devianceTest
Analysis of deviance for generalized linear regression model
Syntax
Description
Examples
Perform Deviance Test
Perform a deviance test on a generalized linear regression model.
Generate sample data using Poisson random numbers with two underlying predictors X(:,1)
and X(:,2)
.
rng('default') % For reproducibility rndvars = randn(100,2); X = [2 + rndvars(:,1),rndvars(:,2)]; mu = exp(1 + X*[1;2]); y = poissrnd(mu);
Create a generalized linear regression model of Poisson data.
mdl = fitglm(X,y,'y ~ x1 + x2','Distribution','poisson')
mdl = Generalized linear regression model: log(y) ~ 1 + x1 + x2 Distribution = Poisson Estimated Coefficients: Estimate SE tStat pValue ________ _________ ______ ______ (Intercept) 1.0405 0.022122 47.034 0 x1 0.9968 0.003362 296.49 0 x2 1.987 0.0063433 313.24 0 100 observations, 97 error degrees of freedom Dispersion: 1 Chi^2statistic vs. constant model: 2.95e+05, pvalue = 0
Test whether the model differs from a constant in a statistically significant way.
tbl = devianceTest(mdl)
tbl=2×4 table
Deviance DFE chi2Stat pValue
__________ ___ __________ ______
log(y) ~ 1 2.9544e+05 99
log(y) ~ 1 + x1 + x2 107.4 97 2.9533e+05 0
The small pvalue indicates that the model significantly differs from a constant. Note that the model display of mdl
includes the statistics shown in the second row of the table.
Input Arguments
mdl
— Generalized linear regression model
GeneralizedLinearModel
object  CompactGeneralizedLinearModel
object
Generalized linear regression model, specified as a GeneralizedLinearModel
object created using fitglm
or stepwiseglm
, or a CompactGeneralizedLinearModel
object created using compact
.
Output Arguments
tbl
— Analysis of deviance summary statistics
table
Analysis of deviance summary statistics, returned as a table.
tbl
contains analysis of deviance statistics for both a
constant model and the model mdl
. The table includes these columns
for each model.
Column  Description 

Deviance  Deviance is twice the difference between the loglikelihoods of the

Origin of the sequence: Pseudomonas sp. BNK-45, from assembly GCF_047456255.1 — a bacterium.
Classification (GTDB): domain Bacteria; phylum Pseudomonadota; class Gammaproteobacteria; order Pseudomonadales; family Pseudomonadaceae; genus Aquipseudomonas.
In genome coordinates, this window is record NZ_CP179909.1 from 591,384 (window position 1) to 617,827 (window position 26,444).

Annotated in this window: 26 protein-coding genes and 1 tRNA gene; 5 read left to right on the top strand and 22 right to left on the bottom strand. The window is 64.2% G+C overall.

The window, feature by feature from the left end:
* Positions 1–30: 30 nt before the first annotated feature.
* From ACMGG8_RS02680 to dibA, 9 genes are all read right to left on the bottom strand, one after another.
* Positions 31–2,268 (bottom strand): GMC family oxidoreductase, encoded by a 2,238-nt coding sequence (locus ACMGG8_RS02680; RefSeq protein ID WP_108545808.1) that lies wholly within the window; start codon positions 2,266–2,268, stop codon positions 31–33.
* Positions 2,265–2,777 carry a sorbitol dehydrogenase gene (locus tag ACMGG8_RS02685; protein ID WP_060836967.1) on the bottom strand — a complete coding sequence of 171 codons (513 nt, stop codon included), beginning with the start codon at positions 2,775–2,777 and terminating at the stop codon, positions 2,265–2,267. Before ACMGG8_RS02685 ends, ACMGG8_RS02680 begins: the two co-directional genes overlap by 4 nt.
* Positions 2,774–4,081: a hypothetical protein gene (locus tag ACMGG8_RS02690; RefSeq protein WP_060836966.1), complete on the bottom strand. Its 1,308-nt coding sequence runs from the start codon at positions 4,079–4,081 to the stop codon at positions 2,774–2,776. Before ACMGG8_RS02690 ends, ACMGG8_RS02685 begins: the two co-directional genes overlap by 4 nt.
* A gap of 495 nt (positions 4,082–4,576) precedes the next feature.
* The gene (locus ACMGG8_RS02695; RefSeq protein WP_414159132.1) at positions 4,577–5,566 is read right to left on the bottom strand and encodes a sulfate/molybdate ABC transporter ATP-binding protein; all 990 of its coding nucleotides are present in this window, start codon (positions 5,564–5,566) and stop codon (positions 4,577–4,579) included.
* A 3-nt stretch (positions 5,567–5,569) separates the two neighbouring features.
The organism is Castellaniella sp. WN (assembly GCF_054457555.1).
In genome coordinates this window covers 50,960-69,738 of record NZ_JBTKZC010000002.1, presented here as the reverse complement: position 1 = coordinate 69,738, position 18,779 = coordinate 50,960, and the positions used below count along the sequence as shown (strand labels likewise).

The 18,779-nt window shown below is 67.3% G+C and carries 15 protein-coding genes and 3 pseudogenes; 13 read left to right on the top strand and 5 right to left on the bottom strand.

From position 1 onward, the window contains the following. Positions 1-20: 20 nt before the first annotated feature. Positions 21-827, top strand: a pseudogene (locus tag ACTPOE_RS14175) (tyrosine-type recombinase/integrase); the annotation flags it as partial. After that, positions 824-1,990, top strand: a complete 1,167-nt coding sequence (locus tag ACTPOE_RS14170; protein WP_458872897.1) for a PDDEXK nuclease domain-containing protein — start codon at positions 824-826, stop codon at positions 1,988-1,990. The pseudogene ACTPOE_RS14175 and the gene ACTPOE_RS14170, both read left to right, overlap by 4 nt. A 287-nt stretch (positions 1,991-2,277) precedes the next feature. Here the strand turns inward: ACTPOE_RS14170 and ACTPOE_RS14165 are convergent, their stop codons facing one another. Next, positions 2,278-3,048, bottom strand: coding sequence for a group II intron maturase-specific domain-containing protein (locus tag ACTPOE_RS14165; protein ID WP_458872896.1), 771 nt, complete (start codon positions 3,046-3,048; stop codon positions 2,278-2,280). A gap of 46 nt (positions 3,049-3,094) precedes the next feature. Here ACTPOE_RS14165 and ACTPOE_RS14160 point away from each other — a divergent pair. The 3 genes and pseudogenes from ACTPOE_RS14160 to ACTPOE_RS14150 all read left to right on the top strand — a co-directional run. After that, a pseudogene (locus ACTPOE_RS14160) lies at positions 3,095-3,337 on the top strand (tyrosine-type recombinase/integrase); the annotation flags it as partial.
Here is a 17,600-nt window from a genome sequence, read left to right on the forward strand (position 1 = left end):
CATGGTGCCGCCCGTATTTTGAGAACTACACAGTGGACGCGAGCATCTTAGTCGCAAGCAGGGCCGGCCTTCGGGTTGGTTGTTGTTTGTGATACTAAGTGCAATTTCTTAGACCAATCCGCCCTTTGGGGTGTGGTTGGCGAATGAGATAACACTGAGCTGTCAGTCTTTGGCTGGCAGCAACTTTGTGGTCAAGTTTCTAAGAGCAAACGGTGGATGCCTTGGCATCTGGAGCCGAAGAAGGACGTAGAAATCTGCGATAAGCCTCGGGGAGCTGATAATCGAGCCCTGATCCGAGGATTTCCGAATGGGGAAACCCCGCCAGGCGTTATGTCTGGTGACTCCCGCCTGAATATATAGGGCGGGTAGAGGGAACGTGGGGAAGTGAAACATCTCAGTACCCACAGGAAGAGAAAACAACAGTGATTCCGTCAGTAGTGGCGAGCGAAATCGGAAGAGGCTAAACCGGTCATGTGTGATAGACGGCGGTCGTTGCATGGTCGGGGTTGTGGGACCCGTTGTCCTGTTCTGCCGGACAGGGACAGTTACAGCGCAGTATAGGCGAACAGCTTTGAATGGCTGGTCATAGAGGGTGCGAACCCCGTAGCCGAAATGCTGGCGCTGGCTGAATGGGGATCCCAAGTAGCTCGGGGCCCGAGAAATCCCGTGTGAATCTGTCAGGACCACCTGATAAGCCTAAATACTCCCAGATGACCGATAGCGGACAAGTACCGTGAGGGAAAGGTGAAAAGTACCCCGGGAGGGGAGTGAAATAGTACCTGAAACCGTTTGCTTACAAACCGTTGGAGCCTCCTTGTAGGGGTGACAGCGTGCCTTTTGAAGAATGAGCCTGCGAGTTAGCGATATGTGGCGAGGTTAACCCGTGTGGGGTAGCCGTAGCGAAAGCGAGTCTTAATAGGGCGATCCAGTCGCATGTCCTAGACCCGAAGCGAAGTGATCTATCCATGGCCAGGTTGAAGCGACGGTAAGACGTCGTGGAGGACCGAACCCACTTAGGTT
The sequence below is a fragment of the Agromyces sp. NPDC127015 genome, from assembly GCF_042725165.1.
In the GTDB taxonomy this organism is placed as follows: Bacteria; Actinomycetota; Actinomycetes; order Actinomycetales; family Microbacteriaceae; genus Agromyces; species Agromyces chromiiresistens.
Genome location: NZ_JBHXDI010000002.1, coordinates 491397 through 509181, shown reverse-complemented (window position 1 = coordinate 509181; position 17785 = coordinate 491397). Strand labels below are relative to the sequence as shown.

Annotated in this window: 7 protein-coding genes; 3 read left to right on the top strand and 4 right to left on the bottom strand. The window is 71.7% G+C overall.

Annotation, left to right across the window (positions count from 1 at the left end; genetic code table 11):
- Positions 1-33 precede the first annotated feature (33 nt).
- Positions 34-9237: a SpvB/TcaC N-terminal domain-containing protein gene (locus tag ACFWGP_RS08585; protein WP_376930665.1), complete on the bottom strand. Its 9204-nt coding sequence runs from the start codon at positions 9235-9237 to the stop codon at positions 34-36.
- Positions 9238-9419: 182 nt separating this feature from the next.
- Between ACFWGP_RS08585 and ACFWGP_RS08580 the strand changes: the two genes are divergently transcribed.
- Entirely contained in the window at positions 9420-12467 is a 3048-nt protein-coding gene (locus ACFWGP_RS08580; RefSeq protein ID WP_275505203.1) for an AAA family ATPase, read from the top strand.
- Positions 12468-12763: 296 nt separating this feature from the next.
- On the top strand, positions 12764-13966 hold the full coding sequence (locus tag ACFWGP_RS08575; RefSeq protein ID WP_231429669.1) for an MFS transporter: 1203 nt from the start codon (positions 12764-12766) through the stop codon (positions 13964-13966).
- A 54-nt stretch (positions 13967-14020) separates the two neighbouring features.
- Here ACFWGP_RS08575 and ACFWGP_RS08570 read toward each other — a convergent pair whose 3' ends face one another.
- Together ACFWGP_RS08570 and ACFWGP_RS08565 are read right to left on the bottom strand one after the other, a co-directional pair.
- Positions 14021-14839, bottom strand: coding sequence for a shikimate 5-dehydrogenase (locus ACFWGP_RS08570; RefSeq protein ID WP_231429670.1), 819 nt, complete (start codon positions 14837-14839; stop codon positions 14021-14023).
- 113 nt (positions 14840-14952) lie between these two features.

corresponding model ( 
DFE  Degrees of freedom for the error (residuals), equal to n – p, where n is the number of observations, and p is the number of estimated coefficients 
chi2Stat  Fstatistic or chisquared statistic, depending on whether the dispersion is estimated (Fstatistic) or not (chisquared statistic)

pValue  pvalue associated with the test: chisquared
statistic with p – 1 degrees of freedom, or Fstatistic with p – 1 numerator degrees of freedom and 
More About
Deviance
Deviance is a generalization of the residual sum of squares. It measures the goodness of fit compared to a saturated model.
The deviance of a model M_{1} is twice the difference between the loglikelihood of the model M_{1} and the saturated model M_{s}. A saturated model is a model with the maximum number of parameters that you can estimate.
For example, if you have n observations (y_{i}, i = 1, 2, ..., n) with potentially different values for X_{i}^{T}β, then you can define a saturated model with n parameters. Let L(b,y) denote the maximum value of the likelihood function for a model with the parameters b. Then the deviance of the model M_{1} is
$$2\left(\mathrm{log}L\left({b}_{1},y\right)\mathrm{log}L\left({b}_{S},y\right)\right),$$
where b_{1} and b_{s} contain the estimated parameters for the model M_{1} and the saturated model, respectively. The deviance has a chisquared distribution with n – p degrees of freedom, where n is the number of parameters in the saturated model and p is the number of parameters in the model M_{1}.
Assume you have two different generalized linear regression models M_{1} and M_{2}, and M_{1} has a subset of the terms in M_{2}. You can assess the fit of the models by comparing their deviances D_{1} and D_{2}. The difference of the deviances is
$$\begin{array}{l}D={D}_{2}{D}_{1}=2\left(\mathrm{log}L\left({b}_{2},y\right)\mathrm{log}L\left({b}_{S},y\right)\right)+2\left(\mathrm{log}L\left({b}_{1},y\right)\mathrm{log}L\left({b}_{S},y\right)\right)\\ \text{\hspace{1em}}\text{\hspace{1em}}\text{\hspace{1em}}\text{\hspace{0.17em}}\text{\hspace{0.17em}}=2\left(\mathrm{log}L\left({b}_{2},y\right)\mathrm{log}L\left({b}_{1},y\right)\right).\end{array}$$
Asymptotically, the difference D has a chisquared distribution with
degrees of freedom v equal to the difference in the number of parameters
estimated in M_{1} and
M_{2}. You can obtain the
pvalue for this test by using 1 —
chi2cdf(D,v)
.
Typically, you examine D using a model M_{2} with a constant term and no predictors. Therefore, D has a chisquared distribution with p – 1 degrees of freedom. If the dispersion is estimated, the difference divided by the estimated dispersion has an F distribution with p – 1 numerator degrees of freedom and n – p denominator degrees of freedom.
Extended Capabilities
GPU Arrays
Accelerate code by running on a graphics processing unit (GPU) using Parallel Computing Toolbox™.
This function fully supports GPU arrays. For more information, see Run MATLAB Functions on a GPU (Parallel Computing Toolbox).
Version History
Introduced in R2012a
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